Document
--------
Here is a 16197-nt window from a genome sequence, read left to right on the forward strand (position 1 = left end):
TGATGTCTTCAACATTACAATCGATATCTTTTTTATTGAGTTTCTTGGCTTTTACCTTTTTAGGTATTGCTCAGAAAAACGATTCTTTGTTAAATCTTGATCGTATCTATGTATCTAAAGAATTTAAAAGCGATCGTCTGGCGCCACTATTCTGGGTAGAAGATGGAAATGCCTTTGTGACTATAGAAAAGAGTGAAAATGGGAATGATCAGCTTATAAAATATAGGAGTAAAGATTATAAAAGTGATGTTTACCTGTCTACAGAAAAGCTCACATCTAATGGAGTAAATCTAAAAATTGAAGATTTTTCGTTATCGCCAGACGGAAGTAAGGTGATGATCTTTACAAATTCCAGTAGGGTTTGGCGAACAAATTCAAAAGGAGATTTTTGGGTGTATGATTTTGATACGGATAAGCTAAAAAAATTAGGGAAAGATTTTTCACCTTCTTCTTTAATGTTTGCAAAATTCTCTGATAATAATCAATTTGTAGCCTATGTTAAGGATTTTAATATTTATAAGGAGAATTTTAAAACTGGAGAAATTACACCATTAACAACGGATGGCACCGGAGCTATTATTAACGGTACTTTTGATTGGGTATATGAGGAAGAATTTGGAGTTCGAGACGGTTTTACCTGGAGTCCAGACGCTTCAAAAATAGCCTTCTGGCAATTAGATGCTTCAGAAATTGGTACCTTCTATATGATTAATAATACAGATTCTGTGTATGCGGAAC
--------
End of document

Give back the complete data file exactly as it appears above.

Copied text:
Here is a 16197-nt window from a genome sequence, read left to right on the forward strand (position 1 = left end):
TGATGTCTTCAACATTACAATCGATATCTTTTTTATTGAGTTTCTTGGCTTTTACCTTTTTAGGTATTGCTCAGAAAAACGATTCTTTGTTAAATCTTGATCGTATCTATGTATCTAAAGAATTTAAAAGCGATCGTCTGGCGCCACTATTCTGGGTAGAAGATGGAAATGCCTTTGTGACTATAGAAAAGAGTGAAAATGGGAATGATCAGCTTATAAAATATAGGAGTAAAGATTATAAAAGTGATGTTTACCTGTCTACAGAAAAGCTCACATCTAATGGAGTAAATCTAAAAATTGAAGATTTTTCGTTATCGCCAGACGGAAGTAAGGTGATGATCTTTACAAATTCCAGTAGGGTTTGGCGAACAAATTCAAAAGGAGATTTTTGGGTGTATGATTTTGATACGGATAAGCTAAAAAAATTAGGGAAAGATTTTTCACCTTCTTCTTTAATGTTTGCAAAATTCTCTGATAATAATCAATTTGTAGCCTATGTTAAGGATTTTAATATTTATAAGGAGAATTTTAAAACTGGAGAAATTACACCATTAACAACGGATGGCACCGGAGCTATTATTAACGGTACTTTTGATTGGGTATATGAGGAAGAATTTGGAGTTCGAGACGGTTTTACCTGGAGTCCAGACGCTTCAAAAATAGCCTTCTGGCAATTAGATGCTTCAGAAATTGGTACCTTCTATATGATTAATAATACAGATTCTGTGTATGCGGAAC